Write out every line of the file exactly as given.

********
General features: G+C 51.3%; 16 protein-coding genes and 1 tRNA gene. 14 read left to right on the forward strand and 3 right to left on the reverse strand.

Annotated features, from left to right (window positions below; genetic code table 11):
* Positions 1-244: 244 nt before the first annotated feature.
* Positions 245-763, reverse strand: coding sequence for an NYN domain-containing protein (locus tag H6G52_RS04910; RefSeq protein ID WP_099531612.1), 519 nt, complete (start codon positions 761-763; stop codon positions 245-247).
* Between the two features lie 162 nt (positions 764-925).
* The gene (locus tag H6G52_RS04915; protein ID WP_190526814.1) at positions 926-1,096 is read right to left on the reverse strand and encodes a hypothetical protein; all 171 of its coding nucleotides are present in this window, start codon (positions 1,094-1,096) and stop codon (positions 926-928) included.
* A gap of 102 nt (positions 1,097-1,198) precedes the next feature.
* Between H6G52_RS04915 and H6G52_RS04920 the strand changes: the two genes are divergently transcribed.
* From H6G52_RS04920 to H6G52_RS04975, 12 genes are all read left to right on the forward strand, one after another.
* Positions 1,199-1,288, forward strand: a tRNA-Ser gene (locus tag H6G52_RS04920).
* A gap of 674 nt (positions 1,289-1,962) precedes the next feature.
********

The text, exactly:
General features: G+C 51.3%; 16 protein-coding genes and 1 tRNA gene. 14 read left to right on the forward strand and 3 right to left on the reverse strand.

Annotated features, from left to right (window positions below; genetic code table 11):
* Positions 1-244: 244 nt before the first annotated feature.
* Positions 245-763, reverse strand: coding sequence for an NYN domain-containing protein (locus tag H6G52_RS04910; RefSeq protein ID WP_099531612.1), 519 nt, complete (start codon positions 761-763; stop codon positions 245-247).
* Between the two features lie 162 nt (positions 764-925).
* The gene (locus tag H6G52_RS04915; protein ID WP_190526814.1) at positions 926-1,096 is read right to left on the reverse strand and encodes a hypothetical protein; all 171 of its coding nucleotides are present in this window, start codon (positions 1,094-1,096) and stop codon (positions 926-928) included.
* A gap of 102 nt (positions 1,097-1,198) precedes the next feature.
* Between H6G52_RS04915 and H6G52_RS04920 the strand changes: the two genes are divergently transcribed.
* From H6G52_RS04920 to H6G52_RS04975, 12 genes are all read left to right on the forward strand, one after another.
* Positions 1,199-1,288, forward strand: a tRNA-Ser gene (locus tag H6G52_RS04920).
* A gap of 674 nt (positions 1,289-1,962) precedes the next feature.